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Hemmings Motor News Blog Blog

Hemmings Motor News Blog

Hemmings Motor News has been around since 1954. We're proud of our heritage, but we're also more than the Hemmings full of classifieds that your father subscribed to. Aside from new editorial content every month in Hemmings, we have three monthly magazines: Hemmings Muscle Machines, Hemmings Classic Car and Hemmings Sports and Exotic Car.

While our editors traverse the country to find the best content for those magazines, we find other oddities related to the old-car hobby that we really had no place for - until now. With this blog, we're giving you a behind-the-scenes look at what we see and what we do during the course of putting out some of the finest automotive magazines you'll ever read.

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Power to the People: When Big-Block Engines Suddenly Showed Up All Over the Place

Posted June 07, 2018 9:00 AM by dstrohl

[Editor’s Note: Martyn Schorr’s Day One: An Automotive Journalist’s Muscle-Car Memoir takes readers through muscle-car history like few others can: From the perspective of somebody who drove, tested, raced, and wrote about all the hottest Detroit cars. For this week’s Hemmings In-Depth, Schorr gave us the green light to run an excerpt from the book, specifically from the chapter that details how the muscle-car market heated up in 1966.]

When carmakers announced their 1966 models in September 1965, it was like the muscle car floodgates had opened. Ford had already proven that its 1964–1965 marketing mantra—“Win On Sunday, Sell On Monday”— worked. For 1966 Chrysler, Ford, and General Motors unleashed their all-time hottest models and, in Ford’s case, the most ambitious racing plans of any carmaker ever. It was nirvana for car enthusiasts and automotive magazine editors.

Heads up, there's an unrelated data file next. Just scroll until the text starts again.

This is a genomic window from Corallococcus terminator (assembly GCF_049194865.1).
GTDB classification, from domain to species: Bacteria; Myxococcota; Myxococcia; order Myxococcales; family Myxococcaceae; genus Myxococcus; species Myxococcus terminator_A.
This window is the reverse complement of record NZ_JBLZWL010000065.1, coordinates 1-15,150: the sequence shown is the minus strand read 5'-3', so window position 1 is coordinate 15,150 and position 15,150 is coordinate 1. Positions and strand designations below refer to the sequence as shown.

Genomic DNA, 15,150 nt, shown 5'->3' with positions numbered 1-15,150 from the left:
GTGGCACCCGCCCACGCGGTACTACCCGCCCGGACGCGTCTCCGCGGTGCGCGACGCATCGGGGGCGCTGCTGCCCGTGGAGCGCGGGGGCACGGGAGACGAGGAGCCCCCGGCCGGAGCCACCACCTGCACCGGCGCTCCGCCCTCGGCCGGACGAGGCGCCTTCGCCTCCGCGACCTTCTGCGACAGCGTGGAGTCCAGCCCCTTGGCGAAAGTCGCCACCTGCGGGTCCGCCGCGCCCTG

The biggest big news for 1966 was the 426 Dodge and Plymouth Street Hemi. After teasing us with on-again, off-again streetable 426 Hemi cars in 1965, the option was officially announced. Rated at 425 horsepower at 5,000 rpm and 490 lb-ft of torque at 4,000 rpm, the Street Hemi was, essentially, a detuned race Hemi with milder 276-degree solid-lifter camshaft, 10.25:1 compression, and dual inline Carter AFB four-barrel. It boasted the same valve and port size cast-iron race Hemi heads and added new cast-iron long-branch exhaust manifolds. Since race heads did not have provisions for exhaust heat crossover, heat was piped from an exhaust header to the intake manifold.

Looking back at the 1960s displacement wars among the Big 3.

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